Exiled Home: Salvadoran Transnational Youth in the Aftermath of Violence
Susan Bibler Coutin is Professor of Criminology, Law and Society and Anthropology at the University of California, Irvine. She is the author of Nations of Emigrants: Shifting Boundaries of Citizenship in El Salvador and the United States; Legalizing Moves: Salvadoran Immigrants’ Struggle for U.S. Residency; and The Culture of Protest: Religious Activism and the U.S. Sanctuary Movement.
Living in the Gap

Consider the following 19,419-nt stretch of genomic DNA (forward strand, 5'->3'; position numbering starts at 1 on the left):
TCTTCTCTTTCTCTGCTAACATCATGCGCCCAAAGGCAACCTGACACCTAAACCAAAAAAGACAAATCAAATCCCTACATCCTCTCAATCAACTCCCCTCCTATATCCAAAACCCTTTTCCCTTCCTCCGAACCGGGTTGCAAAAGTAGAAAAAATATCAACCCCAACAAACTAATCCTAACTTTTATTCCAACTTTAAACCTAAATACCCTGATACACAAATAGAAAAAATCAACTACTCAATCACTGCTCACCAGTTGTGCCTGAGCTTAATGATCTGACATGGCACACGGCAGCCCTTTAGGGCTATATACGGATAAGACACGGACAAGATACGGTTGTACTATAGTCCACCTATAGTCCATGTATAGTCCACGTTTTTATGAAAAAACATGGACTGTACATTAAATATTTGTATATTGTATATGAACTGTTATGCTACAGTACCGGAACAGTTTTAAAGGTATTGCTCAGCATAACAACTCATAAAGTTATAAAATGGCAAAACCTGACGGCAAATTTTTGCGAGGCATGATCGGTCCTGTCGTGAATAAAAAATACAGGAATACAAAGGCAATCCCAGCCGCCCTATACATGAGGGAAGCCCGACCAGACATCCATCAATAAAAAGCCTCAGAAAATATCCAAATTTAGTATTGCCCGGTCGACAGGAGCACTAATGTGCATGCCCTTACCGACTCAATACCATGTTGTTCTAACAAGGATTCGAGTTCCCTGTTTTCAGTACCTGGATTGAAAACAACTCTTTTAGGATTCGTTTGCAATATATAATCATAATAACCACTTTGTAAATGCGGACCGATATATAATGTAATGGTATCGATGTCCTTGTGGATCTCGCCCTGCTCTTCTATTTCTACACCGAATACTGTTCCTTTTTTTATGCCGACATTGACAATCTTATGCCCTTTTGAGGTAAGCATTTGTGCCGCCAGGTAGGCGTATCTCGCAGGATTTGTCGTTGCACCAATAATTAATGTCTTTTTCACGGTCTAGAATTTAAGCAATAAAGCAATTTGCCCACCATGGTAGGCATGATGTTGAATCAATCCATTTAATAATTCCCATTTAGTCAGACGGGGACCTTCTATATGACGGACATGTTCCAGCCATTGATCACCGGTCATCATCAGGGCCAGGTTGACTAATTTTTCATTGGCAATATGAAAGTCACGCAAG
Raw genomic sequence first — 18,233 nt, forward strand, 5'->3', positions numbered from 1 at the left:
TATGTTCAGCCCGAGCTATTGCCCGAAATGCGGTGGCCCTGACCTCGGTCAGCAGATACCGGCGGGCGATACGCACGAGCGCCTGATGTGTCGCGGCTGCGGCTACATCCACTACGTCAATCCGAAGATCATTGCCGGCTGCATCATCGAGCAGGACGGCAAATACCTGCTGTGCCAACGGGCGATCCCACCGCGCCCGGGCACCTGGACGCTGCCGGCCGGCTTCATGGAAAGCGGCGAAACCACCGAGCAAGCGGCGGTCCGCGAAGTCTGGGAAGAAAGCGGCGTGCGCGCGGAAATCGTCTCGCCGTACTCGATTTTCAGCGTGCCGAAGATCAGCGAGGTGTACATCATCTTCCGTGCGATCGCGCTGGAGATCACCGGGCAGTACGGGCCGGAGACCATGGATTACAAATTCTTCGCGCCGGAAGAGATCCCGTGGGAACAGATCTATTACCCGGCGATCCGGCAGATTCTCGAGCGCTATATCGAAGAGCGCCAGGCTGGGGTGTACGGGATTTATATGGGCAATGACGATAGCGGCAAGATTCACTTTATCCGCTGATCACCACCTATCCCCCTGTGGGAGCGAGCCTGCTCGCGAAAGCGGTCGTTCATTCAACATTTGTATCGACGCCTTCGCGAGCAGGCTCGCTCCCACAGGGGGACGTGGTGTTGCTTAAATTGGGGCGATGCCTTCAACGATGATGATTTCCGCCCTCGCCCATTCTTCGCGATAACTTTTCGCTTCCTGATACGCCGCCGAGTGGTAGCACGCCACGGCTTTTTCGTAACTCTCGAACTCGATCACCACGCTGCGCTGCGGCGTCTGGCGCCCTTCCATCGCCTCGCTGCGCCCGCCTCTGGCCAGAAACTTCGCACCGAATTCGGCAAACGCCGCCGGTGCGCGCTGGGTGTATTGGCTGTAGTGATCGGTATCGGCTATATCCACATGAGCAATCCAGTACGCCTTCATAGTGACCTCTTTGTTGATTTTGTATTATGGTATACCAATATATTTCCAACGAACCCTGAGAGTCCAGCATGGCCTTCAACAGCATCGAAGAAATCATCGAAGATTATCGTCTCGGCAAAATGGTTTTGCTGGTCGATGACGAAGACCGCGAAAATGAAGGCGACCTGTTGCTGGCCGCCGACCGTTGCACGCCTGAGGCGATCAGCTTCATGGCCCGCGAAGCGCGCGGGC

This chapter presents a social history of 1.5-generation migrants’ experiences of growing up in the United States. As they negotiated gaps between belonging and exclusion, pasts and futures, normality and abnormality, and El Salvador and the United States, youth became part of U.S. neighborhoods, encountered racism and discrimination, developed and rejected particular social identities in school, qualified for or lost legal status in the United States, learned particular versions of Spanish and English, and repositioned themselves within families and between countries. This chapter considers the ways that youth reshaped the social and institutional contexts in which they were located.